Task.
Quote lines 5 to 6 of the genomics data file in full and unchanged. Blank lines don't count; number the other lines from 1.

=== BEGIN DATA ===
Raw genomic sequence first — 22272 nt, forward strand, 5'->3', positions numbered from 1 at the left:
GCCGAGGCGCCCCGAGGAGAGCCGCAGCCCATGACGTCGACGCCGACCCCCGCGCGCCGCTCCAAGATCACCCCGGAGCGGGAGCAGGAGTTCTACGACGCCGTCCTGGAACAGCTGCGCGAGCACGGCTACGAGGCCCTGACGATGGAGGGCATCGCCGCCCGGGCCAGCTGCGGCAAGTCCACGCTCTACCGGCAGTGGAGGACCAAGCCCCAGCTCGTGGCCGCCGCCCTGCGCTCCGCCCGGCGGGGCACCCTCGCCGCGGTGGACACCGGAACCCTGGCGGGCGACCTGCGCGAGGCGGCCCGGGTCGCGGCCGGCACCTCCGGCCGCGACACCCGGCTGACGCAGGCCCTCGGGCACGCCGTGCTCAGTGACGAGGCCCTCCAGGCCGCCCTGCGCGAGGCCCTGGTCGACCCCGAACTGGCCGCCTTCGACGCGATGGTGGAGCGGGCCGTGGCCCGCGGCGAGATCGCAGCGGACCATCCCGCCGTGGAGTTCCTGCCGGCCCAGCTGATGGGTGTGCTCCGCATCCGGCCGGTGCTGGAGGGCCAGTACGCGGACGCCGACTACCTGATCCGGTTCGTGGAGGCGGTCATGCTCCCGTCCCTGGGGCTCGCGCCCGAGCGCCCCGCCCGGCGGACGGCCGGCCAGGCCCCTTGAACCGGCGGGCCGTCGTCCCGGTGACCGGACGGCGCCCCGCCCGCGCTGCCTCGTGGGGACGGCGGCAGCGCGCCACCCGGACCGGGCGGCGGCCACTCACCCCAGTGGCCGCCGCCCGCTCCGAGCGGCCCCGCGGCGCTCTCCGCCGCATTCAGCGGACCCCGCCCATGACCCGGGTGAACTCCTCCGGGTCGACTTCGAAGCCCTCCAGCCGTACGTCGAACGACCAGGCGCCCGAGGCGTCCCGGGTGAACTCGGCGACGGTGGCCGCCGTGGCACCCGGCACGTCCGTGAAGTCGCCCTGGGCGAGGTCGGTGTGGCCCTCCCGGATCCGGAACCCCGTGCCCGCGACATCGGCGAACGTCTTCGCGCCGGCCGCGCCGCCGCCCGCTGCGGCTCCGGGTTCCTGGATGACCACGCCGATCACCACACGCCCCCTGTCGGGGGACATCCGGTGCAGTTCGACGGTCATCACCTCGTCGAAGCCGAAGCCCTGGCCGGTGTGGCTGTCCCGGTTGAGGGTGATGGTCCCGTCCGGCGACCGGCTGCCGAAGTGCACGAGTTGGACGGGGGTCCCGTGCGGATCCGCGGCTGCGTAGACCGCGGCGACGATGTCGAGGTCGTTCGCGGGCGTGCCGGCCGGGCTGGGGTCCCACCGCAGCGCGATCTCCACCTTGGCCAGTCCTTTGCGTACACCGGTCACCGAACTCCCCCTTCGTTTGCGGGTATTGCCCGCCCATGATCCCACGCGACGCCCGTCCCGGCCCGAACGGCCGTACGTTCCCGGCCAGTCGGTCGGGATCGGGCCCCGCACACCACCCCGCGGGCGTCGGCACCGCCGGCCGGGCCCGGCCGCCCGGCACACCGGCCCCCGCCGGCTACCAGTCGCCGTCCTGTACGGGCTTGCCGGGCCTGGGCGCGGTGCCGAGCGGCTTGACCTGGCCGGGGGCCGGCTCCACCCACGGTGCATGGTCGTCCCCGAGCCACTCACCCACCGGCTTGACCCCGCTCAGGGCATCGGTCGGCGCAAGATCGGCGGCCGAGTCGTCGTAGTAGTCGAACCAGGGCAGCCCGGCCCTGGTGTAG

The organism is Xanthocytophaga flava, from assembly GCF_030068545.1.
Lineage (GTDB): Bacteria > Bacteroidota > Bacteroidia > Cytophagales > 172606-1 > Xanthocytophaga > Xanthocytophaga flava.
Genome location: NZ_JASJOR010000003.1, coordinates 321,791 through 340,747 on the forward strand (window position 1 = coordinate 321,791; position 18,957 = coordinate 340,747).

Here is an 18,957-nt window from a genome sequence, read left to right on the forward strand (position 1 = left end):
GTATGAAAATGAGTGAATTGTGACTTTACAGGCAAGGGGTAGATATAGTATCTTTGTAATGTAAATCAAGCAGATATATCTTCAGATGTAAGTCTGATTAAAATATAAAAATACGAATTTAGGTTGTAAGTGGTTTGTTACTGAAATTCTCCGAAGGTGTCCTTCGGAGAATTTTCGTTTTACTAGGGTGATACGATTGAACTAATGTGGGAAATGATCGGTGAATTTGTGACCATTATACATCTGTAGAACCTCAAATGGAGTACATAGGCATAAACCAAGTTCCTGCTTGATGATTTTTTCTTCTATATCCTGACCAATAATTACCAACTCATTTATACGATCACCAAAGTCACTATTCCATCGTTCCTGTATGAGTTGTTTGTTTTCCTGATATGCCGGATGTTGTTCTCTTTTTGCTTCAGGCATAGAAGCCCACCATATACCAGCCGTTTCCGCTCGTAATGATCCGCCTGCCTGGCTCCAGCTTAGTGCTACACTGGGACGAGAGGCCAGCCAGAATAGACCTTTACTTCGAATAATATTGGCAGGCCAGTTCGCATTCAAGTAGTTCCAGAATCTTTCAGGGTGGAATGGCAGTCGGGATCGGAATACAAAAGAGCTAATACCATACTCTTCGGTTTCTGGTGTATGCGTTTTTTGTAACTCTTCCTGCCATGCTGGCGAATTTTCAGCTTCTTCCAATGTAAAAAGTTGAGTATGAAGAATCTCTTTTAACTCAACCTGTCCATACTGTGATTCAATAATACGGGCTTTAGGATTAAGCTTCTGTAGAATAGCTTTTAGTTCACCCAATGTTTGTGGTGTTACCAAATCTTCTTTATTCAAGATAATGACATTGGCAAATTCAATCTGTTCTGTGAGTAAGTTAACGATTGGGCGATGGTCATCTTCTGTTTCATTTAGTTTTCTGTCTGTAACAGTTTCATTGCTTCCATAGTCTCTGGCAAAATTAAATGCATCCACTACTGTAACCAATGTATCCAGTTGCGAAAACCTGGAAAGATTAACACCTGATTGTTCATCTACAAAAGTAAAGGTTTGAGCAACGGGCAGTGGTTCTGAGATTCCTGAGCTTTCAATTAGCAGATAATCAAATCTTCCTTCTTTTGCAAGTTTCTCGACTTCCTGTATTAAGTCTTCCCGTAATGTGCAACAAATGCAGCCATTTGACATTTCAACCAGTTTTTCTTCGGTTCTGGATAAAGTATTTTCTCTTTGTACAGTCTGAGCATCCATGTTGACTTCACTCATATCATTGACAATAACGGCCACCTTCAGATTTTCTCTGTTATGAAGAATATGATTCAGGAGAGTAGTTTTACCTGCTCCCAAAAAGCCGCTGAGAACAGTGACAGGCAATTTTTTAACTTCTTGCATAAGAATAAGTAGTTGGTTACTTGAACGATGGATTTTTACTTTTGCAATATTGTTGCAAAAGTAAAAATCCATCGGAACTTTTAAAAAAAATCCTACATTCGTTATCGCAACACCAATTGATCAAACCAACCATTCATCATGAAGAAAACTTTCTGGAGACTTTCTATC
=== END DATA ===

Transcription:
Genome location: NZ_JASJOR010000003.1, coordinates 321,791 through 340,747 on the forward strand (window position 1 = coordinate 321,791; position 18,957 = coordinate 340,747).

Here is an 18,957-nt window from a genome sequence, read left to right on the forward strand (position 1 = left end):